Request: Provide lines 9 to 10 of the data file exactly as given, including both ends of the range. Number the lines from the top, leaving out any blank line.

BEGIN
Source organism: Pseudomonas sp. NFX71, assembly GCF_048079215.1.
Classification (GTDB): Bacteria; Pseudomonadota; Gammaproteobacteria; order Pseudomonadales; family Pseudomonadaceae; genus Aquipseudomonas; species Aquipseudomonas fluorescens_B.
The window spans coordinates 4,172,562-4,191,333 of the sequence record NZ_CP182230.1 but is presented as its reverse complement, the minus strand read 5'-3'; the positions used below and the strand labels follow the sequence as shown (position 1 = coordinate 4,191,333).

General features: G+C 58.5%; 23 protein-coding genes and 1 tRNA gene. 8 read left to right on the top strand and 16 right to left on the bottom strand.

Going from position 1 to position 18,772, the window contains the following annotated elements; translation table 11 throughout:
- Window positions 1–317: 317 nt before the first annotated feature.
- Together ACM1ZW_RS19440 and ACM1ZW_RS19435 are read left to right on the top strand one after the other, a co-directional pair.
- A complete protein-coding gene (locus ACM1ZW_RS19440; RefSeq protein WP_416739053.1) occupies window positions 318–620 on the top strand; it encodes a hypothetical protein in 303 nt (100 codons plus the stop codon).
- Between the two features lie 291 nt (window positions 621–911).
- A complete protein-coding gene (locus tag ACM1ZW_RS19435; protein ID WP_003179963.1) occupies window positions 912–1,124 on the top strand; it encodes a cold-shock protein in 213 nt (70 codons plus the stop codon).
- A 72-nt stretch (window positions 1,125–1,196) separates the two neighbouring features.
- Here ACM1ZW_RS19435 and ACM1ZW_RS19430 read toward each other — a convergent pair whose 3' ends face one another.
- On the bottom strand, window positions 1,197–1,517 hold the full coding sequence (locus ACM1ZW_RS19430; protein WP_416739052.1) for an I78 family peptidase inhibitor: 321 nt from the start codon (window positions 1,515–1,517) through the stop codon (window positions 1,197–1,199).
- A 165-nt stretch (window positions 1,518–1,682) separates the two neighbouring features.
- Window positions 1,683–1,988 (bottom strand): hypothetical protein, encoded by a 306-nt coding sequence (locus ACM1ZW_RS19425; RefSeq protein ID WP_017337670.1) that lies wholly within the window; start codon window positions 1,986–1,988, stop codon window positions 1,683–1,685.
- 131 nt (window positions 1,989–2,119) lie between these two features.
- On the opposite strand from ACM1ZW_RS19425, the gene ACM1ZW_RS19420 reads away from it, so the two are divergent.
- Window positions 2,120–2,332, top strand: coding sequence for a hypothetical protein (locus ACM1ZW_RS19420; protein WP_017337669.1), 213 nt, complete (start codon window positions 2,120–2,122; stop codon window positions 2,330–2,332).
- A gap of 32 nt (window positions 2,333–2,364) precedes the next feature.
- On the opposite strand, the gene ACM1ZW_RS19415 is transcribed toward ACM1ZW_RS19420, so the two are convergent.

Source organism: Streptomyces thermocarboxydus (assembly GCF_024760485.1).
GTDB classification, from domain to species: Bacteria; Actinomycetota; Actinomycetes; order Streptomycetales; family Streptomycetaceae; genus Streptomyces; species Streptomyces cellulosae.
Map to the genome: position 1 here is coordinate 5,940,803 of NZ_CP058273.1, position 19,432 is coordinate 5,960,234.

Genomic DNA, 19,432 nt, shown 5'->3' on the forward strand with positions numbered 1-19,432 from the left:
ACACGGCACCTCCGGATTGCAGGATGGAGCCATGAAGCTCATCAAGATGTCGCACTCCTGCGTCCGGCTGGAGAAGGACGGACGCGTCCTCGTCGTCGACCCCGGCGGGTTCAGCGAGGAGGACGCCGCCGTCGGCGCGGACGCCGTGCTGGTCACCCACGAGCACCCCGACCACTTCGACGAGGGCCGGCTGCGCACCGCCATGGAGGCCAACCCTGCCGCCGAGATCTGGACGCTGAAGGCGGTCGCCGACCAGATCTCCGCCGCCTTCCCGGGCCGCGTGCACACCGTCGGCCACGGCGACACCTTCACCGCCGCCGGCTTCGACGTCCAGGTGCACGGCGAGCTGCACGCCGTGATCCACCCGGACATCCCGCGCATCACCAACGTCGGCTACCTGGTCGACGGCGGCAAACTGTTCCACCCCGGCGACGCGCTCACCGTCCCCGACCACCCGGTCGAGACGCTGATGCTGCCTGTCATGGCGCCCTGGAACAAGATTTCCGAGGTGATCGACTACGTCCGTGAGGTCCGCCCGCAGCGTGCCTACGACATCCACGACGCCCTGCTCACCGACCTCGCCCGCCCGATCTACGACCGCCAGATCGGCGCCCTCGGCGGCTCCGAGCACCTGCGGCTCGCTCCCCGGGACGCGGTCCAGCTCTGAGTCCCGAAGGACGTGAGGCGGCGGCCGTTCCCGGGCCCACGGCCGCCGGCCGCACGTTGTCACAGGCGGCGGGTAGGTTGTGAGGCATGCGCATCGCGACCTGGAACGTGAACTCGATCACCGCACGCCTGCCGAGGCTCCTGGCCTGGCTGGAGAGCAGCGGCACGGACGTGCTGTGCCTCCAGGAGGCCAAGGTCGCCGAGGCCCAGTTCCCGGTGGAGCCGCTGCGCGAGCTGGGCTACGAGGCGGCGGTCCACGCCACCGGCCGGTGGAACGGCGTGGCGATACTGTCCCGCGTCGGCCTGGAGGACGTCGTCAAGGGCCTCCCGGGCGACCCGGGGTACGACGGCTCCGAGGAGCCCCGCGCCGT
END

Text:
- Between the two features lie 291 nt (window positions 621–911).
- A complete protein-coding gene (locus tag ACM1ZW_RS19435; protein ID WP_003179963.1) occupies window positions 912–1,124 on the top strand; it encodes a cold-shock protein in 213 nt (70 codons plus the stop codon).